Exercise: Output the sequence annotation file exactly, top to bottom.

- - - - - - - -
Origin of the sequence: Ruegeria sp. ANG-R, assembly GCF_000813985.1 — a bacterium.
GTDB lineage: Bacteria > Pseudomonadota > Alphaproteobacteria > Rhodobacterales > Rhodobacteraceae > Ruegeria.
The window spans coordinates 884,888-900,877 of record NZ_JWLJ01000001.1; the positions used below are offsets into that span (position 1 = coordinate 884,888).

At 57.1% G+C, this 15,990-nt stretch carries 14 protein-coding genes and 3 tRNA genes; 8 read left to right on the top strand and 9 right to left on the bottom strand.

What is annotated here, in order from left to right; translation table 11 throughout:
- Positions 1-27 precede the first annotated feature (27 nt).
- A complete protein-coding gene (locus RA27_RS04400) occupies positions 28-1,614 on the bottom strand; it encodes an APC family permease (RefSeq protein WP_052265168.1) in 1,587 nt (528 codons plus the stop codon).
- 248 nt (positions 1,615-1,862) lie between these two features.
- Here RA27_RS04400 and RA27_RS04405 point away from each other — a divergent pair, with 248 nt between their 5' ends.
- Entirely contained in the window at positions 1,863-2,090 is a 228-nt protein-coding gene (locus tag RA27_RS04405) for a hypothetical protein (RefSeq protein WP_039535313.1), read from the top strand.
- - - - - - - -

Origin of the sequence: Ruegeria sp. ANG-R, assembly GCF_000813985.1 — a bacterium.
GTDB lineage: Bacteria > Pseudomonadota > Alphaproteobacteria > Rhodobacterales > Rhodobacteraceae > Ruegeria.
The window spans coordinates 884,888-900,877 of record NZ_JWLJ01000001.1; the positions used below are offsets into that span (position 1 = coordinate 884,888).

At 57.1% G+C, this 15,990-nt stretch carries 14 protein-coding genes and 3 tRNA genes; 8 read left to right on the top strand and 9 right to left on the bottom strand.

What is annotated here, in order from left to right; translation table 11 throughout:
- Positions 1-27 precede the first annotated feature (27 nt).
- A complete protein-coding gene (locus RA27_RS04400) occupies positions 28-1,614 on the bottom strand; it encodes an APC family permease (RefSeq protein WP_052265168.1) in 1,587 nt (528 codons plus the stop codon).
- 248 nt (positions 1,615-1,862) lie between these two features.
- Here RA27_RS04400 and RA27_RS04405 point away from each other — a divergent pair, with 248 nt between their 5' ends.
- Entirely contained in the window at positions 1,863-2,090 is a 228-nt protein-coding gene (locus tag RA27_RS04405) for a hypothetical protein (RefSeq protein WP_039535313.1), read from the top strand.